Compare/contrast the Curtis brothers and discuss how their relationship changes over the course of the novel?

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Ashley Kannan eNotes educator| Certified Educator

The primary point of contrast between the three Curtis brothers is how they approach consciousness in the modern setting.  Each one has a particular point of view that challenges the other two paradigms.  Darry's view of the world is one of intense responsibility.  The conditions of being the eldest and thrust into the role of guardian has made him look at reality with a focus on what is as opposed to what can be:  "Darry's hard and firm and rarely grins at all... He doesn't understand anything that is not plain hard fact. But he uses his head." Darry's point of view is sober and driven by the harsh condition of reality.  

In contrast to this would be the transformative capacity of Ponyboy.  Whereas Darry looks at life as what is, Pony seeks to find what can be. It is in this light where his love of films, evening sunsets, and poetry is reflected.  Pony's antagonism with Darry exists because his frame of reference is fundamentally different from his elder brother's.  Pony wishes for Darry to embrace some aspect of transformation, an almost generational disparity because of what the elder one must do and how the younger one perceives being in the world.  

Sodapop's middle status is reflective of how he wishes to bring both oppositional forces together.  He wishes to bring out peace and consensus out of the conflict narratives in the older brothers.  Soda's contrast with the brothers is striking.  Darry does not see the need to negotiate and assuage because life does not do this, while Pony sees the need to transform reality as something intrinsic to human beings.  Sodapop's conciliatory posture is meant to be a sort of middle ground between both, evident in his demeanor which is "always happy-go-lucky and grinning." This position is enhanced by his disdain for his brothers fighting and his need to make peace between them.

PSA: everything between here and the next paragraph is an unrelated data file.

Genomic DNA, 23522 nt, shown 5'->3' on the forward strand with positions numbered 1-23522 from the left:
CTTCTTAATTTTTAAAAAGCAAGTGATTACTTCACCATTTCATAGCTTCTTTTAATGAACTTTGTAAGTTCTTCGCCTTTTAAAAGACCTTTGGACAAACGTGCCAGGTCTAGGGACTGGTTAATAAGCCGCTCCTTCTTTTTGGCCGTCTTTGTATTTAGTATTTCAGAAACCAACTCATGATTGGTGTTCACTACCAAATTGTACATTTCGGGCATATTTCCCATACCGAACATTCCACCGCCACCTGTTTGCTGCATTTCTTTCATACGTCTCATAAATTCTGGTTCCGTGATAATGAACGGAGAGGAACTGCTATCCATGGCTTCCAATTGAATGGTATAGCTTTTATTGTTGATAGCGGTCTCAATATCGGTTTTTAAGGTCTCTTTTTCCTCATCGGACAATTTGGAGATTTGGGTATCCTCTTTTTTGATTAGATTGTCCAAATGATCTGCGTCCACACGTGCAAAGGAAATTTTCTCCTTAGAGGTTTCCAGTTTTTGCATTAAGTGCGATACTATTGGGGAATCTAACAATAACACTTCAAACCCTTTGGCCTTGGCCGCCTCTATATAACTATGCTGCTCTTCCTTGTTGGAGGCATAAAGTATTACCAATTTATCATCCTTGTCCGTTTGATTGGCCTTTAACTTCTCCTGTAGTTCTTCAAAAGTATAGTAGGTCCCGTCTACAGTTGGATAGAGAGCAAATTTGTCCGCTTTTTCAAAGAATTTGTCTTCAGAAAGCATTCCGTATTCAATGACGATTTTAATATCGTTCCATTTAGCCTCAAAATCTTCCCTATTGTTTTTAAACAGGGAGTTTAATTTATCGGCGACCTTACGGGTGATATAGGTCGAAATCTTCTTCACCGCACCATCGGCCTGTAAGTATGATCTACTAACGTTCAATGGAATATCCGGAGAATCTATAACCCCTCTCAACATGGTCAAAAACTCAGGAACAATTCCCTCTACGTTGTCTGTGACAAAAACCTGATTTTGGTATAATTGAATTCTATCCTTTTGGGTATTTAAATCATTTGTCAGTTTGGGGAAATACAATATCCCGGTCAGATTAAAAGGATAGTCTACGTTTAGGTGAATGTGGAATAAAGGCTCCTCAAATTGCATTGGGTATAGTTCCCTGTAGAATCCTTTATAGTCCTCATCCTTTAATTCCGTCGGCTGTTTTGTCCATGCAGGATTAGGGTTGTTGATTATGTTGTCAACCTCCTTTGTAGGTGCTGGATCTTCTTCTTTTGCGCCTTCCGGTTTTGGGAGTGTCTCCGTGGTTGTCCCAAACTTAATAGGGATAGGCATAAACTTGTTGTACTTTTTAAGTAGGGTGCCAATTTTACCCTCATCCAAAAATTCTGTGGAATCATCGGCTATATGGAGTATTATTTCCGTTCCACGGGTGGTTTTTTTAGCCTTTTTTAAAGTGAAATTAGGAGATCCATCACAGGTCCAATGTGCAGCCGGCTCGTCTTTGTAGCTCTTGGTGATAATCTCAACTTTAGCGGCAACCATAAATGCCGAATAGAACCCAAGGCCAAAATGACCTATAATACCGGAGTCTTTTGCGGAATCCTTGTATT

When Sodapop says, "If we don't have each other, we don't have anything," it reflects the transformation of the brothers' relationship. Such an idea becomes the point of convergence as the narrative develops.  All three recognize their love for one another.  The brothers change and become closer as they realize that their support and love for one another is the only real currency in a valueless world. In a setting where social antagonisms and unfairness permeate, where deaths of good people go unheralded, and where honor and justice seem to be absent, the brothers come to understand and rely on one another.  This is seen in the understanding of "I reckon we all just wanted to stay together" and how Darry comforts Pony when he is in the hospital. While so much swirls around the boys that cannot be comprehended, the love they have for one another becomes that which is stable in a world far from it.

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The Outsiders

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